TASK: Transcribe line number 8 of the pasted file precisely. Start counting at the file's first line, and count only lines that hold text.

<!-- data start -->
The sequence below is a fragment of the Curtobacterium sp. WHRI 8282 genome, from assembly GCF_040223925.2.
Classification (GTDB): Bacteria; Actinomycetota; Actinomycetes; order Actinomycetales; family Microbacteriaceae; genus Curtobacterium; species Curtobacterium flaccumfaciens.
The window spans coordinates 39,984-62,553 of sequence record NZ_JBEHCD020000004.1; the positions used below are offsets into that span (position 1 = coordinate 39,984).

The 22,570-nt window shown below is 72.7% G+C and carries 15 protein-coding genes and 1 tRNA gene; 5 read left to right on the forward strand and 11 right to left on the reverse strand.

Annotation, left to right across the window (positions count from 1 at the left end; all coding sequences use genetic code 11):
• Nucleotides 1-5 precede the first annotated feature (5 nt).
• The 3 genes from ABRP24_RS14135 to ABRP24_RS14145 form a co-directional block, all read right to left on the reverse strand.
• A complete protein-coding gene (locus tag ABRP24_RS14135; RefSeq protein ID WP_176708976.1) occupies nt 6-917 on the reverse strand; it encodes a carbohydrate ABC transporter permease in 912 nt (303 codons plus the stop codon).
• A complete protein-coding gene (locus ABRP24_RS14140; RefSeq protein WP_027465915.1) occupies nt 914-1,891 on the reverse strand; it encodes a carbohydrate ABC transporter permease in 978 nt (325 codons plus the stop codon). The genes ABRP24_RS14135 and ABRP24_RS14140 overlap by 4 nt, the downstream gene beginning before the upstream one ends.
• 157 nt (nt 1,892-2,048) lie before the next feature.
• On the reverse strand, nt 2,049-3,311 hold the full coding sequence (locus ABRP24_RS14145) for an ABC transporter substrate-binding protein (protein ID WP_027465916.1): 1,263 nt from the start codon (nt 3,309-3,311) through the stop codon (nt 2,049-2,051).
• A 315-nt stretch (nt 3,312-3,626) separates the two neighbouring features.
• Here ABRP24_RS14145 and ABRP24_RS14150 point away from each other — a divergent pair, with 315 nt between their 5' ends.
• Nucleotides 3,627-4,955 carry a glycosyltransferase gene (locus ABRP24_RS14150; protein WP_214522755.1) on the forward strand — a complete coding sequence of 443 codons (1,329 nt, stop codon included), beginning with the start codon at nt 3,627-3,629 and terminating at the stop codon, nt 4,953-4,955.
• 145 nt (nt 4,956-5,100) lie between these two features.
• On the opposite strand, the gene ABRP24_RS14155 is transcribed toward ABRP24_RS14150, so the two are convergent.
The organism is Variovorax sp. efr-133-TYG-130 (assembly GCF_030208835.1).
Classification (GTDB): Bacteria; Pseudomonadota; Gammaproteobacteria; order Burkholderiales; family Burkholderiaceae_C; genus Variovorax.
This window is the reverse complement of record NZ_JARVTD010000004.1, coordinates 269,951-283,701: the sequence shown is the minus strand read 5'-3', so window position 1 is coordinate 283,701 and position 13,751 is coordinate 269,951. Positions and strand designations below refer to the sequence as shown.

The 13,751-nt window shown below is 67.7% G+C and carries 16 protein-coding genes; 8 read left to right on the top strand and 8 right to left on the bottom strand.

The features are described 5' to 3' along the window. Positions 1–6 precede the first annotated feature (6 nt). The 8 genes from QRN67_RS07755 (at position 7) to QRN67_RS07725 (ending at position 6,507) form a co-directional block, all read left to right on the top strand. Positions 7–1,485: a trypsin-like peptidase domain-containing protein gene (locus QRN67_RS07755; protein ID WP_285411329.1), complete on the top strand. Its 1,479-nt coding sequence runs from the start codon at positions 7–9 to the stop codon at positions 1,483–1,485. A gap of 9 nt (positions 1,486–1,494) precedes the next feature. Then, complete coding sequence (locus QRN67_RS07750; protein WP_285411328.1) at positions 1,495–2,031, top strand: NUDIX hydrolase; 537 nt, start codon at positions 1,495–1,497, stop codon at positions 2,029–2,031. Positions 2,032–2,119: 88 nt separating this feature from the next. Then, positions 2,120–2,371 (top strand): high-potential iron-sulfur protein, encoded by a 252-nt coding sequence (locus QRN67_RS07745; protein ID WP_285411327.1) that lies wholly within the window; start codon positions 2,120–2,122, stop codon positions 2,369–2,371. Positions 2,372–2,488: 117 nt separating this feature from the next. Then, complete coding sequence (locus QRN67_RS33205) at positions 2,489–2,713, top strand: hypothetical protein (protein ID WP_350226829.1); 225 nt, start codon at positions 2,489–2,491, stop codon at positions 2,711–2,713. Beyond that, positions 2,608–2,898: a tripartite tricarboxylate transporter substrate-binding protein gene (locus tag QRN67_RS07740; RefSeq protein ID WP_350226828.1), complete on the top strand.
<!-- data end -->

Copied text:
• A complete protein-coding gene (locus tag ABRP24_RS14135; RefSeq protein ID WP_176708976.1) occupies nt 6-917 on the reverse strand; it encodes a carbohydrate ABC transporter permease in 912 nt (303 codons plus the stop codon).